When neurologist Samir Bangalore looked around the nation from his home in Chicago in 2007, he was searching for a community in need of help treating epilepsy.
The Northwestern University Medical School and University of Chicago residency program graduate noticed that people suffering from seizure disorders had limited resources in Southern Nevada. Medical help was lacking and so was any sign of support groups.
“Las Vegas was definitely behind the times when it came to treatment of epilepsy,” Bangalore recalls. “When I was looking around the country, I saw that there was such a huge need here — and that need is getting greater all the time.”
Epilepsy is a brain disorder causing recurring seizures or convulsions. As the National Institutes of Health’s Medline Plus website points out, the seizures happen when clusters of nerve cells, or neurons, in the brain send out the wrong signals. During seizures, the site says, people may have strange sensations and emotions. They may also have violent muscle spasms or lose consciousness.
Epilepsy has been linked to brain injury, abnormal brain development and illness, the site says, though in some cases the cause is unknown.
When the disorder is discovered, it often leaves those affected directly or indirectly at a loss for words or any idea of how to deal with its effects.
Bangalore and his wife, Sheila, packed their belongings and headed for Las Vegas, where he now serves as medical director of the Epilepsy Center at Nevada Neurosciences Institute at Sunrise Health.
Today, epilepsy treatment is more widespread locally and so are epilepsy support group meetings, now presented the second Wednesday of each month in Sunrise Hospital’s auditorium.
In addition to medications, complex brain surgeries to treat epilepsy are being performed in Las Vegas with strong success rates. In many cases, patients have fewer seizures; in other instances, patients become seizure-free.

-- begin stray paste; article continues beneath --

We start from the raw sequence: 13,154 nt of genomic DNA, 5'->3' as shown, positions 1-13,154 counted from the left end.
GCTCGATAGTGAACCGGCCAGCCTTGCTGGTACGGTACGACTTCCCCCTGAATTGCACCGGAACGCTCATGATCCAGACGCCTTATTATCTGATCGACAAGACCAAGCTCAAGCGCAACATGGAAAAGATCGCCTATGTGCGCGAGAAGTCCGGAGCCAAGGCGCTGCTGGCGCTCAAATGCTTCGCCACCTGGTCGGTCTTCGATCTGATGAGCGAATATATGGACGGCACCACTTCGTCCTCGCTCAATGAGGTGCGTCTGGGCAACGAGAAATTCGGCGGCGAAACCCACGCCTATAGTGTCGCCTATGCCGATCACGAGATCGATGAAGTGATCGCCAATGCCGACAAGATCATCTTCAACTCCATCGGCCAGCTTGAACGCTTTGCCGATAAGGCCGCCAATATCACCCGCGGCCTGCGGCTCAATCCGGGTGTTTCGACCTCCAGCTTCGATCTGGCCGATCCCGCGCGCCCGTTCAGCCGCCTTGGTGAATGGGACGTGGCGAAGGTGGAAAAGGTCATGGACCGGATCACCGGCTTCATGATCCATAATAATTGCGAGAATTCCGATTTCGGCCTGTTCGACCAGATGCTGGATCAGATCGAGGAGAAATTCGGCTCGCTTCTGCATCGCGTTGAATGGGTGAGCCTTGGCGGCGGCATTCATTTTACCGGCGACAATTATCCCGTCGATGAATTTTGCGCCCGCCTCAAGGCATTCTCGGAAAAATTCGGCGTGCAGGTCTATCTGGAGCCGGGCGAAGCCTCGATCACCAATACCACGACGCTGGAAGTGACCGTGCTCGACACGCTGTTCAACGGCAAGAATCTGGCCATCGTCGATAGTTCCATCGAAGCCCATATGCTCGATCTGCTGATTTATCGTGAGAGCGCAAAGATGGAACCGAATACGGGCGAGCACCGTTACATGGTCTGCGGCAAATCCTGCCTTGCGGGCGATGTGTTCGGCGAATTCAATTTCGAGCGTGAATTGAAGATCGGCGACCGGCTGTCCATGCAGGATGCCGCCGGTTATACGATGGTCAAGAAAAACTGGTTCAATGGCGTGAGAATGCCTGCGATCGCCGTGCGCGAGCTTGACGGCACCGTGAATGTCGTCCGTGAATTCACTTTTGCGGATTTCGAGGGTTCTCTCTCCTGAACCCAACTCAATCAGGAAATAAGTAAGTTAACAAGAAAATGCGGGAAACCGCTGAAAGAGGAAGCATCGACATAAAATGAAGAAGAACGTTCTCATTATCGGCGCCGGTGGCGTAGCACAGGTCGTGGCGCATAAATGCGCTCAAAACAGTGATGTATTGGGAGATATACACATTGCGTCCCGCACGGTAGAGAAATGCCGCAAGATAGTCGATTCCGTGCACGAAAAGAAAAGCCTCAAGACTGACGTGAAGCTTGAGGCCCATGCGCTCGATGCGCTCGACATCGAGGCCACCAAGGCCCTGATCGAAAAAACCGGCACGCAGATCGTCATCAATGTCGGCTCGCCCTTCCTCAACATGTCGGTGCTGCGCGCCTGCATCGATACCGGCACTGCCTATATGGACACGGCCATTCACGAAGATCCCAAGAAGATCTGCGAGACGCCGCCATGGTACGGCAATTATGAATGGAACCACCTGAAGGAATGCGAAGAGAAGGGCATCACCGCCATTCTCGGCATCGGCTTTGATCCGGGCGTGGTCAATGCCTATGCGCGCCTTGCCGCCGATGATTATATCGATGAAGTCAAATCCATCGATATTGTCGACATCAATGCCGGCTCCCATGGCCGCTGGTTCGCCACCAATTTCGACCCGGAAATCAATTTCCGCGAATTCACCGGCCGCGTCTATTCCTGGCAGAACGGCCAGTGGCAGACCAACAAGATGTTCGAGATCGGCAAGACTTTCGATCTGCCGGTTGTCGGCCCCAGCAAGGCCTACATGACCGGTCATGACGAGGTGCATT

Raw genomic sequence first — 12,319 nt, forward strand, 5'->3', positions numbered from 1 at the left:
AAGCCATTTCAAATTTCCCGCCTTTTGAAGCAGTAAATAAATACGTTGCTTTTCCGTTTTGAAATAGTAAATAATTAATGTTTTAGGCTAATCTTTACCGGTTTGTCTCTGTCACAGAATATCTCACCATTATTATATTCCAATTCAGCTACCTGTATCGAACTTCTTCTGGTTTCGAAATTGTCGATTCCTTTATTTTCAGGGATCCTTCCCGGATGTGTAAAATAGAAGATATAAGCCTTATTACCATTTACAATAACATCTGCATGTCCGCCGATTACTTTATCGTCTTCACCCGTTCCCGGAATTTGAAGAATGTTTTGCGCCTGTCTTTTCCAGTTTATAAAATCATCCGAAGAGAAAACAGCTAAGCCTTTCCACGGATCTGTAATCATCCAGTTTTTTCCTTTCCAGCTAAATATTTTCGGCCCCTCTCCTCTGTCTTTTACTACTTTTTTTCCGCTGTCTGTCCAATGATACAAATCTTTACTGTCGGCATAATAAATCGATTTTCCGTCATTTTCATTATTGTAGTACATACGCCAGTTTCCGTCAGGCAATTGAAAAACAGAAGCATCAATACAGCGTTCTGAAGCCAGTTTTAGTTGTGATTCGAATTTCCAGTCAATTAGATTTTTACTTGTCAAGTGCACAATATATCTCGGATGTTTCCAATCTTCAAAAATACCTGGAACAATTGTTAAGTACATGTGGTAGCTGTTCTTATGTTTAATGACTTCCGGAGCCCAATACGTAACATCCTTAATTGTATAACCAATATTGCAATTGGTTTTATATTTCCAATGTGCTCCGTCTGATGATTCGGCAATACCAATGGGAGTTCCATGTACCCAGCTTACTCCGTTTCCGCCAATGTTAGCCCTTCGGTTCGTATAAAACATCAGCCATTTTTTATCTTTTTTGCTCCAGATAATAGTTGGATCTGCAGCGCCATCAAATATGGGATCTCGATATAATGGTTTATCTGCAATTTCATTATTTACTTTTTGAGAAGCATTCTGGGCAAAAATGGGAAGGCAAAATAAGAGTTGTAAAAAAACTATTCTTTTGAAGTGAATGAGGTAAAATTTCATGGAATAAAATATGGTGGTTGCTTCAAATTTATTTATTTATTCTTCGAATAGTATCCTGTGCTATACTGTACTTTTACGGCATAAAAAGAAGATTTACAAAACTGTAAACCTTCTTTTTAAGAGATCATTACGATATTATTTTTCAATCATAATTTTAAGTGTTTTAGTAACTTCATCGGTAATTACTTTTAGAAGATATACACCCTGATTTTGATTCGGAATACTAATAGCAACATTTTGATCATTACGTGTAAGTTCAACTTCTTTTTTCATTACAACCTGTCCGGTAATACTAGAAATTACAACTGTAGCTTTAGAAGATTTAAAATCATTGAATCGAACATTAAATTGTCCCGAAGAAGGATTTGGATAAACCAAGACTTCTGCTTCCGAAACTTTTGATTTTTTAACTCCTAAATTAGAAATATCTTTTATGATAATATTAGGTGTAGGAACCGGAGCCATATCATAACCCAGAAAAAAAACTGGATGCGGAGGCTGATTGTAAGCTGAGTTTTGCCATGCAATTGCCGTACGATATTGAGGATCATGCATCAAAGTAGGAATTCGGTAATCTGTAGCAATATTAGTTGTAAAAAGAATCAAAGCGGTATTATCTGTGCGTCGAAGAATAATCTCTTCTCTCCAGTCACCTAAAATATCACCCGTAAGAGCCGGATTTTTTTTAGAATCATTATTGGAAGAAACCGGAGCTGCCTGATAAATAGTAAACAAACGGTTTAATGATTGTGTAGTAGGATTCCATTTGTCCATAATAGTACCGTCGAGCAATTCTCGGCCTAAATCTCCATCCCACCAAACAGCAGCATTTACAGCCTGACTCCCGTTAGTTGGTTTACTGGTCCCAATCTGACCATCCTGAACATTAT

Also, an epilepsy conference is hosted in Las Vegas that attracts respected medical professionals from near and far. The conference has presented for the past six springs; this year’s event will be April 5 at Del Sol High School.
According to the Centers for Disease Control and Prevention, 2.3 million adults and nearly 468,000 children age 17 and younger have epilepsy in the United States. Cities across the nation, including Las Vegas, face significant challenges helping military members who suffer from seizures caused by brain injuries sustained during the wars in Afghanistan and Iraq.
Although great strides have been made in epilepsy treatment locally, building awareness of these services is a continuing need.
“Epilepsy is an interesting condition,” Bangalore says. “When you have a seizure, you may not be able to drive. The disorder is complex and affects the person suffering seizures along with his or her family and friends. The person affected really needs a doctor locally who can help him or her.”
Bangalore says seizures are not always an ongoing condition. Some patients never have more than one seizure, while others experience a lifelong struggle with the disorder.
“It’s important to note that a person doesn’t necessarily have epilepsy because they have a single seizure; epilepsy means that someone is at risk for recurrent seizures,” Bangalore says. “However, it’s also important to diagnose the problem and treat it accordingly, whether it’s through medication or brain surgery.”
Costs for epilepsy medications can reach as high as $1,500 a month. With surgery, the area where the seizures start is isolated and that portion of the brain removed.
“Prior to the surgery, we determine where the seizures start,” Bangalore says. “And once we have pinpointed the affected area, we proceed. It’s almost like a computer is misfiring and if you can take that component out, you have solved the problem.”
Bangalore estimates about 30 brain surgeries for epilepsy have been conducted locally since 2008. He says two-thirds of those patients are now seizure-free.
“It’s rewarding to see patients that have gone through surgery now being able to achieve all of their goals,” Bangalore, 37, says. “For instance, one of my patients invited me to his wedding and said that he built up enough self-esteem to finally start dating only after epilepsy surgery.”